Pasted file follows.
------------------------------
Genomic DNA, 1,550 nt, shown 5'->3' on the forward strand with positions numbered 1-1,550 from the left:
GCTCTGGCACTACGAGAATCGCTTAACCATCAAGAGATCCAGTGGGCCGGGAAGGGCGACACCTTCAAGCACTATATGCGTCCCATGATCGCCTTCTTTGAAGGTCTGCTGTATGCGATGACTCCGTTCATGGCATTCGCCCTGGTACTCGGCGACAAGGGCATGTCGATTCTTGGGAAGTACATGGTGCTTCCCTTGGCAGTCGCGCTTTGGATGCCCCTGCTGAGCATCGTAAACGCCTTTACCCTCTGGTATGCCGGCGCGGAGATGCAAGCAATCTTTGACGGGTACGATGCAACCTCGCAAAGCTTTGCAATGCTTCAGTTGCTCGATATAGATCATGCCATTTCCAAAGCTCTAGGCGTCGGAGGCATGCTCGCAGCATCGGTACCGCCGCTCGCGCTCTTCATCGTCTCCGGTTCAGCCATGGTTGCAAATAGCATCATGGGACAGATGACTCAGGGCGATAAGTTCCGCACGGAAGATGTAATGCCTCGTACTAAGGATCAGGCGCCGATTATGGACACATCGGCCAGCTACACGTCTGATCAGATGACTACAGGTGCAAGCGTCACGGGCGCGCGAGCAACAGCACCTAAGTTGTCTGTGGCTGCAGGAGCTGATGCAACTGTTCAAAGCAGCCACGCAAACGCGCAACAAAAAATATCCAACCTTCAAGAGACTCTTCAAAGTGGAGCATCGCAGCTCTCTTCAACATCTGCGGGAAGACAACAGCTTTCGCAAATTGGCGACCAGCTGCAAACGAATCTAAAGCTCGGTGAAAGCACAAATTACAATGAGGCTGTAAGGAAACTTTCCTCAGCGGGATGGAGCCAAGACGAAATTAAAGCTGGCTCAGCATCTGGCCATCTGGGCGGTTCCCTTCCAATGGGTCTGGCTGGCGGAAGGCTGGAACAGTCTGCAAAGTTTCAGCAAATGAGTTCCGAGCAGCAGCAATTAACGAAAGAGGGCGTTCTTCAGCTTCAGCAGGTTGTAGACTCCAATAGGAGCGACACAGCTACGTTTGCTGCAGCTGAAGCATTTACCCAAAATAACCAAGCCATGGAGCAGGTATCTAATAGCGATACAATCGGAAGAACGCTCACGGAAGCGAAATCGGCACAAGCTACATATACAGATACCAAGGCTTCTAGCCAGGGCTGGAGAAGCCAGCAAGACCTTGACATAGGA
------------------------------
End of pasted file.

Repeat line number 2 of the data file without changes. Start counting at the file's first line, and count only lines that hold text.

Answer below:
GCTCTGGCACTACGAGAATCGCTTAACCATCAAGAGATCCAGTGGGCCGGGAAGGGCGACACCTTCAAGCACTATATGCGTCCCATGATCGCCTTCTTTGAAGGTCTGCTGTATGCGATGACTCCGTTCATGGCATTCGCCCTGGTACTCGGCGACAAGGGCATGTCGATTCTTGGGAAGTACATGGTGCTTCCCTTGGCAGTCGCGCTTTGGATGCCCCTGCTGAGCATCGTAAACGCCTTTACCCTCTGGTATGCCGGCGCGGAGATGCAAGCAATCTTTGACGGGTACGATGCAACCTCGCAAAGCTTTGCAATGCTTCAGTTGCTCGATATAGATCATGCCATTTCCAAAGCTCTAGGCGTCGGAGGCATGCTCGCAGCATCGGTACCGCCGCTCGCGCTCTTCATCGTCTCCGGTTCAGCCATGGTTGCAAATAGCATCATGGGACAGATGACTCAGGGCGATAAGTTCCGCACGGAAGATGTAATGCCTCGTACTAAGGATCAGGCGCCGATTATGGACACATCGGCCAGCTACACGTCTGATCAGATGACTACAGGTGCAAGCGTCACGGGCGCGCGAGCAACAGCACCTAAGTTGTCTGTGGCTGCAGGAGCTGATGCAACTGTTCAAAGCAGCCACGCAAACGCGCAACAAAAAATATCCAACCTTCAAGAGACTCTTCAAAGTGGAGCATCGCAGCTCTCTTCAACATCTGCGGGAAGACAACAGCTTTCGCAAATTGGCGACCAGCTGCAAACGAATCTAAAGCTCGGTGAAAGCACAAATTACAATGAGGCTGTAAGGAAACTTTCCTCAGCGGGATGGAGCCAAGACGAAATTAAAGCTGGCTCAGCATCTGGCCATCTGGGCGGTTCCCTTCCAATGGGTCTGGCTGGCGGAAGGCTGGAACAGTCTGCAAAGTTTCAGCAAATGAGTTCCGAGCAGCAGCAATTAACGAAAGAGGGCGTTCTTCAGCTTCAGCAGGTTGTAGACTCCAATAGGAGCGACACAGCTACGTTTGCTGCAGCTGAAGCATTTACCCAAAATAACCAAGCCATGGAGCAGGTATCTAATAGCGATACAATCGGAAGAACGCTCACGGAAGCGAAATCGGCACAAGCTACATATACAGATACCAAGGCTTCTAGCCAGGGCTGGAGAAGCCAGCAAGACCTTGACATAGGA